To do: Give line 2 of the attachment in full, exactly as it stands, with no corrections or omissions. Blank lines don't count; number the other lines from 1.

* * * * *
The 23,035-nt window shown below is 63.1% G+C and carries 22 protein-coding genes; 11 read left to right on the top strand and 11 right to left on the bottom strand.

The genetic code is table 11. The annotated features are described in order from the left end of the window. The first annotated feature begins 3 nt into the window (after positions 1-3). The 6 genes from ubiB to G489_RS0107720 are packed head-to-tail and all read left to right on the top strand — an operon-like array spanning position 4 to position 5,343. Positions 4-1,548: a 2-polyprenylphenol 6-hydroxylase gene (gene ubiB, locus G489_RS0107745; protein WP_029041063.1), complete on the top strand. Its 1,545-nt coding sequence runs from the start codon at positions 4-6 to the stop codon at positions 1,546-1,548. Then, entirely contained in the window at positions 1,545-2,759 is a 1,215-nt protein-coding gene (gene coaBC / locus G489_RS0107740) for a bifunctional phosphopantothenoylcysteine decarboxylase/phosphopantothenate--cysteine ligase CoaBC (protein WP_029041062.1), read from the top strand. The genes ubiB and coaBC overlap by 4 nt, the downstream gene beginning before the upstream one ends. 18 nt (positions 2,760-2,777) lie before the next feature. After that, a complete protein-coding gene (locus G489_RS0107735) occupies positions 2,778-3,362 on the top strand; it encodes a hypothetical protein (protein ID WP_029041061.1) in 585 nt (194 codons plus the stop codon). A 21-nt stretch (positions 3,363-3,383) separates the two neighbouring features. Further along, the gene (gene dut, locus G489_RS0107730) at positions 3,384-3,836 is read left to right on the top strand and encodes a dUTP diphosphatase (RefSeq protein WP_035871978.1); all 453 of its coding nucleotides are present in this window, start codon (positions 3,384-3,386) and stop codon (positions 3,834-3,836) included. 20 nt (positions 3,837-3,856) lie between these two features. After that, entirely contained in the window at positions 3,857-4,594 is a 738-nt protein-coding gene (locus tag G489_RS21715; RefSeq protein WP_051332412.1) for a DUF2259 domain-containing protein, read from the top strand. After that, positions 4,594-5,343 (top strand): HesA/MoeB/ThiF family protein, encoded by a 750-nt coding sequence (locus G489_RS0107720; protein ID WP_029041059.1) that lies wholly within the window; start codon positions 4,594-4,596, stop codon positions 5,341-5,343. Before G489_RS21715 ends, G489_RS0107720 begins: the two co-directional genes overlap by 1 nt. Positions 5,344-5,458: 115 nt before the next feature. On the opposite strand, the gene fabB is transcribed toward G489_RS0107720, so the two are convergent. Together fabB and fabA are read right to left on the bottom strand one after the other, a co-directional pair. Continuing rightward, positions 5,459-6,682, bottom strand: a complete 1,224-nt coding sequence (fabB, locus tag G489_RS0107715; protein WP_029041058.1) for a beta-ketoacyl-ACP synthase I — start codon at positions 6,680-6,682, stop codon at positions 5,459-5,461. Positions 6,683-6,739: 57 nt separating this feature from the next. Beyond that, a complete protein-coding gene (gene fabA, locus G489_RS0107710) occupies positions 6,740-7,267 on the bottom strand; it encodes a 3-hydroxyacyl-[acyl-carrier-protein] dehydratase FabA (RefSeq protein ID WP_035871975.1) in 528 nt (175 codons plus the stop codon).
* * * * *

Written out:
The genetic code is table 11. The annotated features are described in order from the left end of the window. The first annotated feature begins 3 nt into the window (after positions 1-3). The 6 genes from ubiB to G489_RS0107720 are packed head-to-tail and all read left to right on the top strand — an operon-like array spanning position 4 to position 5,343. Positions 4-1,548: a 2-polyprenylphenol 6-hydroxylase gene (gene ubiB, locus G489_RS0107745; protein WP_029041063.1), complete on the top strand. Its 1,545-nt coding sequence runs from the start codon at positions 4-6 to the stop codon at positions 1,546-1,548. Then, entirely contained in the window at positions 1,545-2,759 is a 1,215-nt protein-coding gene (gene coaBC / locus G489_RS0107740) for a bifunctional phosphopantothenoylcysteine decarboxylase/phosphopantothenate--cysteine ligase CoaBC (protein WP_029041062.1), read from the top strand. The genes ubiB and coaBC overlap by 4 nt, the downstream gene beginning before the upstream one ends. 18 nt (positions 2,760-2,777) lie before the next feature. After that, a complete protein-coding gene (locus G489_RS0107735) occupies positions 2,778-3,362 on the top strand; it encodes a hypothetical protein (protein ID WP_029041061.1) in 585 nt (194 codons plus the stop codon). A 21-nt stretch (positions 3,363-3,383) separates the two neighbouring features. Further along, the gene (gene dut, locus G489_RS0107730) at positions 3,384-3,836 is read left to right on the top strand and encodes a dUTP diphosphatase (RefSeq protein WP_035871978.1); all 453 of its coding nucleotides are present in this window, start codon (positions 3,384-3,386) and stop codon (positions 3,834-3,836) included. 20 nt (positions 3,837-3,856) lie between these two features. After that, entirely contained in the window at positions 3,857-4,594 is a 738-nt protein-coding gene (locus tag G489_RS21715; RefSeq protein WP_051332412.1) for a DUF2259 domain-containing protein, read from the top strand. After that, positions 4,594-5,343 (top strand): HesA/MoeB/ThiF family protein, encoded by a 750-nt coding sequence (locus G489_RS0107720; protein ID WP_029041059.1) that lies wholly within the window; start codon positions 4,594-4,596, stop codon positions 5,341-5,343. Before G489_RS21715 ends, G489_RS0107720 begins: the two co-directional genes overlap by 1 nt. Positions 5,344-5,458: 115 nt before the next feature. On the opposite strand, the gene fabB is transcribed toward G489_RS0107720, so the two are convergent. Together fabB and fabA are read right to left on the bottom strand one after the other, a co-directional pair. Continuing rightward, positions 5,459-6,682, bottom strand: a complete 1,224-nt coding sequence (fabB, locus tag G489_RS0107715; protein WP_029041058.1) for a beta-ketoacyl-ACP synthase I — start codon at positions 6,680-6,682, stop codon at positions 5,459-5,461. Positions 6,683-6,739: 57 nt separating this feature from the next. Beyond that, a complete protein-coding gene (gene fabA, locus G489_RS0107710) occupies positions 6,740-7,267 on the bottom strand; it encodes a 3-hydroxyacyl-[acyl-carrier-protein] dehydratase FabA (RefSeq protein ID WP_035871975.1) in 528 nt (175 codons plus the stop codon).